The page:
- Don’t Bother Me Mom–I’m Learning!
Book by Marc Prensky.
- What Video Games Have to Teach Us About Learning and Literacy
Book by James Paul Gee.
- The Benefits of Playing Video Games with Dr. Isabela Granic (Transcript)
An interview of Dr. Isabela Granic by Dr. Dave Van Nuys on ShrinkRapRadio
- Reset: Changing the Way We Look at Video Games
Book by Russel DeMaria.
- Epistemic Games Group
David Williamson Shaffer, educator and pioneer on gaming in education.
- Online Games – Types Of Popular Games
Article by Ezine.
- The Benefits of Online Gaming
Article by Moreforkids.com.
- Entertainment Software Rating Board
Widely used game rating system.
Games are designed to be fun and engaging, and educational games are no exception! They harness the desire of today’s youth to have instant, constant feedback and teach skills and information at the same time. Players are rewarded for knowledge, memory, mental agility, and creativity. Topics range from math, to reading, geography, planning, time and project management, language skills (primary and other languages), archaeology and other sciences, and business. The possibilities are endless; here is a sampling of the available games and their purpose, by age range. Most games are free unless otherwise noted.
- Young Children
A virtual community where children and tweens enjoy a wide range of educational and entertaining games
- Capital Penguin: Single-player game in which the player learns U.S. states and their capital cities. You must jump on the state that matches the given capital city; jumping towards the wrong state means your penguin will fall into the ocean. Hits and misses are recorded for learning feedback.
- Grammar Gorillas: Players identify parts of speech in order to win bananas. Levels are beginner (nouns and verbs) and advanced (all parts of speech).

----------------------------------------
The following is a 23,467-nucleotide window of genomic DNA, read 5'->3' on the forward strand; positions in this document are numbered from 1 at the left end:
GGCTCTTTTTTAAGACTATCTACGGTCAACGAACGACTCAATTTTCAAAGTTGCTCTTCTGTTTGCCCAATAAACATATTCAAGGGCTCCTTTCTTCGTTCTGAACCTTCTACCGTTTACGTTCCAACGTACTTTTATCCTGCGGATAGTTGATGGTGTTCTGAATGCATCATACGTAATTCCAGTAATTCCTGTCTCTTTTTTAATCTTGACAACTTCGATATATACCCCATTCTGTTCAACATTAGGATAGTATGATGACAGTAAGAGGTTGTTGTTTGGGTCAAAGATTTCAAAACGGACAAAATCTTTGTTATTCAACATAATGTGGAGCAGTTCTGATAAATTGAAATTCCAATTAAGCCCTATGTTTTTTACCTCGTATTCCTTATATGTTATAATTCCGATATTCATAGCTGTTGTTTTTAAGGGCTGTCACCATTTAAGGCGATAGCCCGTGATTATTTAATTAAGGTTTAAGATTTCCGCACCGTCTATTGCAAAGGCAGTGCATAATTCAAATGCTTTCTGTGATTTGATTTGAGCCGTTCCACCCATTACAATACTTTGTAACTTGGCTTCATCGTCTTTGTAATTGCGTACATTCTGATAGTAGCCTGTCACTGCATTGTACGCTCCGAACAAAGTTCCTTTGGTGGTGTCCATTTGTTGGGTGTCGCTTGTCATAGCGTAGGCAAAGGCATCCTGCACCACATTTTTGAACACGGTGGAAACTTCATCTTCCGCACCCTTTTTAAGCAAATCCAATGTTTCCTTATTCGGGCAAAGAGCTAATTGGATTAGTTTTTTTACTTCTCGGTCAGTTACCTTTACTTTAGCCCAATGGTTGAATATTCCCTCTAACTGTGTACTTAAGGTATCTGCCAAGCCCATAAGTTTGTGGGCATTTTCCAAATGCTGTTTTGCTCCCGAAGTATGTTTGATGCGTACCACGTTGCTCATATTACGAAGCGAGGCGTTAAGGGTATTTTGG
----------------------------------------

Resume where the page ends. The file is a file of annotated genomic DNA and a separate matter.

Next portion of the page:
- Grand Prix Mulitplication: Up to four players can play this game, which tests the ability to solve math problems quickly in order to win the Grand Prix. The student’s correct answers enable a faster pace of the car.
- Lemonade Stand: This game simulates the real-life task of running a lemonade stand. Start with twenty dollars; see how much you can make. Fun way to teach beginning business.
- Tug Team: Up to eight players can play this game which builds familiarity with fractions. How quickly the student correctly answers the fraction problem determines how much the dirt bike will tug, and the team with the fastest rate of correct answers will win the tug of war. Hits and misses are recorded and displayed at the end of the game, along with the student’s rate.
- Airport Tycoon 3: This business management game provides as close to hands-on experience as one can get remotely. Players manage an airport, including security, bad weather, customer and staff needs. Good 3D graphics.
- Darfur is Dying: This game educates players on world issues by showing the violence present in Sudan. The player may be at home on the computer, but they are certainly not isolated when playing this awareness-building game.
- Fitness Frenzy: Another time management game, this time the user runs 10 gym sites and performs personal training. The player helps his or her “clients” to shape up, while keeping them happy and performing all the necessary duties of the job. Great practice for offline time and project management.
- FreeRice.com: This game builds vocabulary and social awareness by donating 10 cents for each correct answer to the UN World Food Program.
- FunTrivia.com: Trivia games for teens, new games added every hour. Tests and rewards knowledge and quickness to answer.
- Gamestar Mechanic: Players get a chance to win enough power to design and create their own video games by solving a set of puzzles. One question asks users to determine how two players arrive at a given point at the same time using physics concepts.
- Geology Explorer: This game for high school and college students is designed to teach geology in a fun, interactive way. Players perform a number of exploratory tasks on the planet Oit, identify findings, create a map and overcome hardship.
- Guess That Phrase: Like Wheel of Fortune, players choose letters that are included in the phrase to be discovered, then guess the phrase. Builds quickness with letters, creativity with words.